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$2 billion in shares of M&T to go on market Ireland's government is forcing sale by AIB

Nearly one-fourth of M&T Bank Corp.'s outstanding shares -- worth more than $2 billion -- could hit the market sometime this year, as shareholder Allied Irish Banks PLC is being forced by the government of Ireland to unload its 7-year-old investment to raise capital.

The Dublin-based banking giant, the biggest in Ireland and one of the largest in Europe, said Tuesday that it will seek to sell its 22.5 percent stake in M&T by the end of the year, along with its operations in the United Kingdom and Poland.

Having such a large piece of one of Buffalo's revered corporate citizens -- and major employers -- suddenly on the market could be a cause for concern. However, a bank spokesman said M&T has some control over how the stock can be sold. For example, M&T has the right of first refusal, meaning that it can buy the stock itself if an unwelcome buyer emerges.

The need for the sale results from an agreement with the Irish government, which owns 25 percent of AIB following a bailout last year, to raise $10 billion by the end of the year to meet new capital ratio requirements.

AIB's investment in M&T totals 26.7 million shares, which it acquired in 2003 when it sold Baltimore-based Allfirst Financial to M&T. At M&T's closing price Tuesday of $79.76, it's valued at $2.13 billion.

Such a sale has long been rumored as AIB struggles to pull itself out of trouble. But until now, it has been publicly denied or dismissed by both banks, although the questions still cropped up.

"We were expecting a resolution of that this year," said Albert H. Savastano, bank equity analyst at Macquarie Capital in New York, who follows M&T. "Looks like we're going to get it."

But the potential impact on M&T could be significant for Buffalo. Besides its voting power, AIB -- which has remained supportive of M&T's management and strategy -- currently holds four seats on M&T's board of directors. The two banks have developed a strong relationship and mutual cooperation over the last few years that executives of both sides have praised.

More importantly, AIB's control of such a large block of M&T's stock -- together with an additional 20 percent in the hands of Chief Executive Officer Robert G. Wilmers, investor Warren E. Buffett's Berkshire Hathaway, and the bank's directors, officers and employees -- has helped cement control of M&T in "friendly" insider hands as the bank has grown.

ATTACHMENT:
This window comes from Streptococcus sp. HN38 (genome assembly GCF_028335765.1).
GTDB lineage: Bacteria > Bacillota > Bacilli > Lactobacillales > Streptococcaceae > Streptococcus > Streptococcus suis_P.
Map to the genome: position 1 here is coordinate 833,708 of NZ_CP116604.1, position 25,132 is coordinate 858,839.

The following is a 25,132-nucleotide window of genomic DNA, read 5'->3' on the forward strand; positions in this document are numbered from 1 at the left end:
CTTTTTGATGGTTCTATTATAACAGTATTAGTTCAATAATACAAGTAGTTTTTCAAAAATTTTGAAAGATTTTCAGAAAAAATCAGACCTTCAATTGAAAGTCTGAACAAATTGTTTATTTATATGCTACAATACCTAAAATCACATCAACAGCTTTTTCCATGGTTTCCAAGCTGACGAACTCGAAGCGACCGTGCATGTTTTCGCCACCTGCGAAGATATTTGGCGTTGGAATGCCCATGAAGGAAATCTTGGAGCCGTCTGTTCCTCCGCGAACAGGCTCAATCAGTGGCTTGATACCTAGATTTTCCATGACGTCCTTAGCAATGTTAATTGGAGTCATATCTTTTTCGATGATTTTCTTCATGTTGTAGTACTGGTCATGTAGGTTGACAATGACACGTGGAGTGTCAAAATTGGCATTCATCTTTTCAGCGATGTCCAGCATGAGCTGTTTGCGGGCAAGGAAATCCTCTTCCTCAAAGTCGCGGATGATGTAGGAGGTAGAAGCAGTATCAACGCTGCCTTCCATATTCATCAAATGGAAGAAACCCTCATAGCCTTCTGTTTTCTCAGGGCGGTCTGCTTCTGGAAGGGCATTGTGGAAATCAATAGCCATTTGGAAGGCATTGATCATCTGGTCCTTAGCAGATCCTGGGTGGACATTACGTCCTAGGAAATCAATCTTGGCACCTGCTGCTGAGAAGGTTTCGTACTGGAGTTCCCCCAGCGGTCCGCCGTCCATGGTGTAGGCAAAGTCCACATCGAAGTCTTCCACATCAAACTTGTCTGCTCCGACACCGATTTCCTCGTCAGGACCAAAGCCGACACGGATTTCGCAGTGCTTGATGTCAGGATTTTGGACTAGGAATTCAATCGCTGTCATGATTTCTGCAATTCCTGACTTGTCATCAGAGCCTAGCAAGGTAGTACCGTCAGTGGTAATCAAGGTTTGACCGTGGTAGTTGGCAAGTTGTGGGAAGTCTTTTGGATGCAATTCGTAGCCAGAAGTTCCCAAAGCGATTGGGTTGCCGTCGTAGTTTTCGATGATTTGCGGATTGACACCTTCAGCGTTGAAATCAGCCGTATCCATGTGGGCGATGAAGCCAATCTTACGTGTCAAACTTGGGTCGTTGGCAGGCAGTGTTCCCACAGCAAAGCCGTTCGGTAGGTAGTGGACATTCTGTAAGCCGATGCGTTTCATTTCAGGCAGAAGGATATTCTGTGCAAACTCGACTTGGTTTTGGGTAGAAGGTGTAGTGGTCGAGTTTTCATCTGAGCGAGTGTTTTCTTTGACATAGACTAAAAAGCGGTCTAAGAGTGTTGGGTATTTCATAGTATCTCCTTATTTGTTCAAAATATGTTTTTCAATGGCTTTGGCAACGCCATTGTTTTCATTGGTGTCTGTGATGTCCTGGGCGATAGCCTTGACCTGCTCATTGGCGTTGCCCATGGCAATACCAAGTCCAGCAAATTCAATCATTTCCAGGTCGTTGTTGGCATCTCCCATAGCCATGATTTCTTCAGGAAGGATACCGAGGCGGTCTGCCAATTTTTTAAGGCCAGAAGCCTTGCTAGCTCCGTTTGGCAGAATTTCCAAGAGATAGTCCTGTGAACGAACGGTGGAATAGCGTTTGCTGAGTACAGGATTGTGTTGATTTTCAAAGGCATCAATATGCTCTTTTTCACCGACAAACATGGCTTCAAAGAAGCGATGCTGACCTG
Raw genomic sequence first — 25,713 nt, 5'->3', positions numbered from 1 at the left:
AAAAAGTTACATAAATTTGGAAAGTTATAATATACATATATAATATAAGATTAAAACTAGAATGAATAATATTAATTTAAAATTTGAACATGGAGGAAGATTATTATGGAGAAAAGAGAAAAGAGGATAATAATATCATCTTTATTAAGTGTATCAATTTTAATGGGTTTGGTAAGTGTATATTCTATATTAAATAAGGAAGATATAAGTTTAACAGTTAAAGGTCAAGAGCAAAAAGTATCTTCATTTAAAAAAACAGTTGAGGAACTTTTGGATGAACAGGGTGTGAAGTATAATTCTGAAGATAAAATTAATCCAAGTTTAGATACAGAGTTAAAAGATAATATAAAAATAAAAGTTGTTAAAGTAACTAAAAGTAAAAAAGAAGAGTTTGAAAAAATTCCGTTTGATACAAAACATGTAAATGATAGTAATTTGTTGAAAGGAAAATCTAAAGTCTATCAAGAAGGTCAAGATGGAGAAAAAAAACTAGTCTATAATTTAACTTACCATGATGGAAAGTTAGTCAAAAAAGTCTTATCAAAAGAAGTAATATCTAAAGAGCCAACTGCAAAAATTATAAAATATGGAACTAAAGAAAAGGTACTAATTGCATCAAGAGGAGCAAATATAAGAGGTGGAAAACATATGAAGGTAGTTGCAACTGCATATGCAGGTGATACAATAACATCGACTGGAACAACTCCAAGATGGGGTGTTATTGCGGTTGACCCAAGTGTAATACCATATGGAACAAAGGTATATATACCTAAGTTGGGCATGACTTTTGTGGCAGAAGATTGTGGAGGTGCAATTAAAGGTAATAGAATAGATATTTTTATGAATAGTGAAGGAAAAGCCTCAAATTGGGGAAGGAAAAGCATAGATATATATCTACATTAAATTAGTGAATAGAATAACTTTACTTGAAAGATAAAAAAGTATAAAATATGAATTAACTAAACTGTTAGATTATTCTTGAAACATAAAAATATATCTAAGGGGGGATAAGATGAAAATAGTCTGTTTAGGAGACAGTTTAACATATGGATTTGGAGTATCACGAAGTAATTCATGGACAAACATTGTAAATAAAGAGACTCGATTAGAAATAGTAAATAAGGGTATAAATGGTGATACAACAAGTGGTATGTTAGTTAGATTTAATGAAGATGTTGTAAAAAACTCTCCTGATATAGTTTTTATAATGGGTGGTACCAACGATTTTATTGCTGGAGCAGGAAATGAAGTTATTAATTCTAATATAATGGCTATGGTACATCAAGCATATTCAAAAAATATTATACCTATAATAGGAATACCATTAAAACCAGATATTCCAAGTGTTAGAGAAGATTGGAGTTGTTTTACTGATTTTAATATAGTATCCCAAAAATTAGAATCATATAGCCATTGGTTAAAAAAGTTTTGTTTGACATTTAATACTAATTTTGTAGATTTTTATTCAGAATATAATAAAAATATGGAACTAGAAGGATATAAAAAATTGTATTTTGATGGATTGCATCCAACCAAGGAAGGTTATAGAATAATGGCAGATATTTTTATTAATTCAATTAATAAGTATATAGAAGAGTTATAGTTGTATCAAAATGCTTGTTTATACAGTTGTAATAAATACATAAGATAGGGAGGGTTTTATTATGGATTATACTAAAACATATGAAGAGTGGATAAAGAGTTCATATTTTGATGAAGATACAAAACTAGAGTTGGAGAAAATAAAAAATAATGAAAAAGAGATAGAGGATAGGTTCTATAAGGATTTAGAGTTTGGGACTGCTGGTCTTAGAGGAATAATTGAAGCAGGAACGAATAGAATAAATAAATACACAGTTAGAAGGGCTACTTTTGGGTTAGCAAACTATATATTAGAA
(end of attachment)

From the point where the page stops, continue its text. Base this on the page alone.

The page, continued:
Now, with more than half of that block of stock about to go on the market, M&T executives are counting on their relationship with AIB to help avoid or to mitigate any disruption.

"We are aware of the plan that AIB announced today, and we will continue working together with AIB under the terms of our agreement to achieve an orderly transfer that is in the best interest of all stakeholders," M&T spokesman C. Michael Zabel said.

AIB spokeswoman Catherine Burke noted that the process is just starting and said that the bank "can't make any more comments than we've said" Tuesday, but "obviously we may be saying something later on."

M&T can dodge the biggest risk: the possibility of a single unfriendly buyer taking the entire stake. The original 2003 agreement in which AIB received M&T stock for selling Allfirst included "numerous provisions" that "allow for an orderly transfer" and gave M&T the "right of first refusal" to block certain outcomes, Zabel said.

In particular, no party can acquire more than 2 percent of M&T's shares in any direct "private placement" of the shares, such as through a single buyer, without M&T's consent -- effectively giving the bank a veto.

Otherwise, the stock can only be disposed of in a "widely dispersed" public offering directly by the bank or through a brokerage; a "tender offer" to M&T's shareholders; or a buyback by M&T.

If AIB wants to use any other means, it must give M&T written notice of the specific terms of any proposal, and M&T will then have 20 days to either repurchase the shares itself or find an alternative buyer to do so. Only if it fails to do so can AIB proceed with other options.

"They're fine," Savastano said, dismissing any concern for M&T. "I don't think they're going to have an issue placing it with shareholders if they do a public offering."

The sale of the M&T stake is one of several steps AIB is taking to raise capital on its own to meet as much of the Irish government's capital requirements as it can without tapping Irish taxpayers for more.

"We recognize and are grateful for the significant support that has been provided by the Irish taxpayer over the last 18 months," the bank added.


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